Opinions expressed on this blog reflect the writer’s views and not the position of the Capgemini Group

Retail tech start-ups: who will make it big in 2017?

Recently I was back home visiting family and was given the daunting task of entertaining two of my extremely lively nephews (when I say I was entertaining them, I actually mean that they were terrorising me!). While this meant I could play with Lego, dinosaurs and all other manner of toys, it also showed me just how far more inquisitive, unafraid of failure and more innovative they are.

At first, this revelation annoyed me. Here I was, a well-educated adult with years of professional experience, and yet I was being outperformed by two, semi feral four year olds when playing a basic board game… and then it scared me.

While I was still trying to work out how the latest toy worked, the boys were well ahead: having already engaged in the game and having fun. All this in a matter of seconds. There I was still reading the instructions. Instead of being fun Uncle Dave, I’d turned into a boring playmate. I was not only slowing them down, but trying to stick to the rules and instructions set out by the manufacturer. I was set in my ways.

Why is this relevant?

This whole experience, aside from bruising my ego, got me thinking. In industry, how many times has a well-known and established brand been scuppered and overtaken by a younger model, more akin to experimenting and challenging the norm? Nokia. Zocor. Blackberry. Motorola. Kodak.  

Blockbuster even turned down the opportunity to acquire Netflix for $50 million because Netflix were a ‘very small niche business’. In fairness, Netflix were still mailing DVDs to consumers at this time, but that misses the point. Blockbuster was guilty of misreading a threat, their success had caused complacency, the business was misaligned and, putting it bluntly, they were focused on protecting their margins rather than on growing them. Ultimately, their corporate decision cycles lagged behind new, available technologies and evolving consumer preferences.

My punts on 2017 tech start ups

So, who do I think in 2017 is in a position to learn from the likes of Blockbuster and Nokia, and really take the retail industry by storm? In essence, I mean which tech start-ups are focusing on what my nephews do each and every day – throw a fear of failure out the window, have an inquisitive mindset and bring innovative and different approaches to the rules of use.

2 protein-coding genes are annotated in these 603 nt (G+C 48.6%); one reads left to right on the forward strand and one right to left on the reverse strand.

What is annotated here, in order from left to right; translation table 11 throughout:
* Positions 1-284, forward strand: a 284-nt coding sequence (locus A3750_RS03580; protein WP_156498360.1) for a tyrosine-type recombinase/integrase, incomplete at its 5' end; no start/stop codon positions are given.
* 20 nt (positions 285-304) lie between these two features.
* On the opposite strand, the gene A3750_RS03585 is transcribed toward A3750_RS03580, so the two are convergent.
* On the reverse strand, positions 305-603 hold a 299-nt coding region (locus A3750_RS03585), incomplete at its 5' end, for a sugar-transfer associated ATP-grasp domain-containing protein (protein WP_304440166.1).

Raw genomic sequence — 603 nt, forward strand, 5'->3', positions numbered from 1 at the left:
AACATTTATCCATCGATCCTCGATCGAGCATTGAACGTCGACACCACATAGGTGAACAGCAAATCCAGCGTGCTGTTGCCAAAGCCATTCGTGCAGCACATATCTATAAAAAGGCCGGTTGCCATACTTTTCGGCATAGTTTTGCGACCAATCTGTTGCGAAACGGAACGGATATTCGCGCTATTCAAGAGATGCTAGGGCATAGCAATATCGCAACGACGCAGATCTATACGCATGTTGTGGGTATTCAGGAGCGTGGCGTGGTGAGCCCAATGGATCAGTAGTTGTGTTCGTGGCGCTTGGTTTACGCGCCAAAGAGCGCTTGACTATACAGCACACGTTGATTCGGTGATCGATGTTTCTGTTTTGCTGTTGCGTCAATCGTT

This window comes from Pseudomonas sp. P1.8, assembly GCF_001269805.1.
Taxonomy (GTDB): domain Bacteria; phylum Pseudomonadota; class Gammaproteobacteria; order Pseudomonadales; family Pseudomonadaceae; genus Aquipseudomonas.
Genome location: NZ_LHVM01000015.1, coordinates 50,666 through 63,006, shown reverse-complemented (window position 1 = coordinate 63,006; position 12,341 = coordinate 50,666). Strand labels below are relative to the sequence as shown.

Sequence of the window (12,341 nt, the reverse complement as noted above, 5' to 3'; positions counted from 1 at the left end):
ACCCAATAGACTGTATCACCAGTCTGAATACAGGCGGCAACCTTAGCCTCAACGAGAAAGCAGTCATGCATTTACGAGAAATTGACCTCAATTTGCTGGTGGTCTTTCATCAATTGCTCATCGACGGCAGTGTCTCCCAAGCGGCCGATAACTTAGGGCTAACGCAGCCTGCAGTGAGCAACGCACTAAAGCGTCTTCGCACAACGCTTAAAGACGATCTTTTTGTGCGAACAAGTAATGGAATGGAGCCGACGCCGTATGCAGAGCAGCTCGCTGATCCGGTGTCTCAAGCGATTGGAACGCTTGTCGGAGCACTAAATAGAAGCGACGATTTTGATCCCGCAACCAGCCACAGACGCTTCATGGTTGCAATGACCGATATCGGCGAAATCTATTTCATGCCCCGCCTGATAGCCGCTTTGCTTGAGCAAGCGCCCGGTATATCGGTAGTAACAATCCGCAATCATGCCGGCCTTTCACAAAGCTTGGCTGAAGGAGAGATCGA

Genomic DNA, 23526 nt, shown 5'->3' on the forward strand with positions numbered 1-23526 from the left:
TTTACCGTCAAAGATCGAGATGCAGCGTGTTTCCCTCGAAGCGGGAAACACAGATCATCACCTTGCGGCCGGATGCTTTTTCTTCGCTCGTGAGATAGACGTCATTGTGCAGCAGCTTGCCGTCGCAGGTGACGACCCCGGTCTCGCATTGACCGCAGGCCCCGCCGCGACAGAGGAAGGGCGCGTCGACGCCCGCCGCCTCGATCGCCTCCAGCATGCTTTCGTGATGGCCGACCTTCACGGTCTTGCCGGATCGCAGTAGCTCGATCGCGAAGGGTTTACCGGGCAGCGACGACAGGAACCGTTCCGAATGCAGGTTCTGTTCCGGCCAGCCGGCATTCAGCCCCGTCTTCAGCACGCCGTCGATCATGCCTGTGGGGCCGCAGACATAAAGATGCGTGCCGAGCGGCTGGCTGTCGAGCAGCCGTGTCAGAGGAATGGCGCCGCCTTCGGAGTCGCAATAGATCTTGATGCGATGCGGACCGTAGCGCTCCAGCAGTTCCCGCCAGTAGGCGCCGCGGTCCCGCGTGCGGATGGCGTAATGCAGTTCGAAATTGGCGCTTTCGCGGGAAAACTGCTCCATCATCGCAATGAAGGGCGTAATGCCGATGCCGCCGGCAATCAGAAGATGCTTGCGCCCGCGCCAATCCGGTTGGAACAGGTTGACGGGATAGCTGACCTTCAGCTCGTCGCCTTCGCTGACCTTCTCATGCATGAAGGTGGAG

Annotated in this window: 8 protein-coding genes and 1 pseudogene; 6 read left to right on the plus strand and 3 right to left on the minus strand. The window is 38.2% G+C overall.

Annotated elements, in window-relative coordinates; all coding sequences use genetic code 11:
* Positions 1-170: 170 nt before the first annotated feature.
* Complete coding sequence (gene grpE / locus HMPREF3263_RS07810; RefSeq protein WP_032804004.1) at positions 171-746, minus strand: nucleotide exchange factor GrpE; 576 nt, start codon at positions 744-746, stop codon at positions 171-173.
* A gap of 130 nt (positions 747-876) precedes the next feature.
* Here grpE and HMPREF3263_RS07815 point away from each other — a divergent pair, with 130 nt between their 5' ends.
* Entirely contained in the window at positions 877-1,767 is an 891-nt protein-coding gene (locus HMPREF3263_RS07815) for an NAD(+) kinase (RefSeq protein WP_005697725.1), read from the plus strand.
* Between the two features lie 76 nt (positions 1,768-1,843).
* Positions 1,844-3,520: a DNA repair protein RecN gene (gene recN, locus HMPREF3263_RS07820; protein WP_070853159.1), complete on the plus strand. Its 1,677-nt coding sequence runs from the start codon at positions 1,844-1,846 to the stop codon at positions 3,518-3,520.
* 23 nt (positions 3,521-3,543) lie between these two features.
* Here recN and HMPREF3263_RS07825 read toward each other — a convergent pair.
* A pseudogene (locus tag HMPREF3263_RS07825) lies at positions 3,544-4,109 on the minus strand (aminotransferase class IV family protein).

I had planned to identify my top 3 through a set of vigorous criteria, however, in the end I took a more subjective approach: I chose the ones I found really cool and different. Admittedly, this is an inexact science (and more than happy to be challenged!) but as a consumer of tech, the best way to make my choice was to select based on how useful and unique they are to me. So here are my top three picks for this year:


1. BioCatch

It may be the brave new world of 2017, but it’s likely to be a pretty hairy one for IT security professionals – BioCatch could help with this. They’re an Israeli start-up who aims to significantly reduce online fraud and protect users against a variety of cyber threats across both eCommerce and mCommerce, without having a negative impact on the user experience. Quite a bold promise, but having been around since 2011, this could be the year they go stratospheric.


2. StreetDots

StreetDots' technology connects street traders with bricks and mortar landlords through simple one-stop booking. The result is a network of smart street trading pitches, each occupied by a different vendor every day. This allows traders to reach new audiences and showcase their brand, be it street food, fashion or the next big thing.


3. Tenzo

A start-up whose purpose is to help retailers improve their bottom line by connecting all of their data sources and delivering actionable insights to the right person, in real time, through alerts and notifications on their phone, whether customer or employee.


As I said, happy to be challenged! Leave a comment if you don’t agree with my choice and would be great to find out what other start-ups you think are likely to change the retail industry.

Here at Capgemini, we like to innovate. And this year we’re celebrating our 50th year of pushing innovation, so we’ve launched the InnovatorsRace50 – an initiative seeking to reward the most innovative entrepreneurs and disruptive early stage start-ups.

We’ll be giving the winner of each InnovatorsRace50 theme the opportunity to secure equity free funding of $50,000, extensive networking opportunities, participation in international tech events, access to industry experts, and the opportunity to become a Capgemini partner.

As an added incentive, the winner will have the prospect of coming in and spending a few weeks with us at one of our Applied Innovation Exchanges to develop their solution – a truly once in a lifetime opportunity!

So if you have a passion for tech and want to really challenge yourself, enter Capgemini’s global InnovatorsRace50. Applications close on 28 February.

About the author

David Gore
David Gore
David is a Managing Consultant with 7 years international retail experience across discount and personal care retail on 2 continents. A proven track record of business leadership and business turnaround, with the delivery of results in varying geographies, cultures and across business lines.

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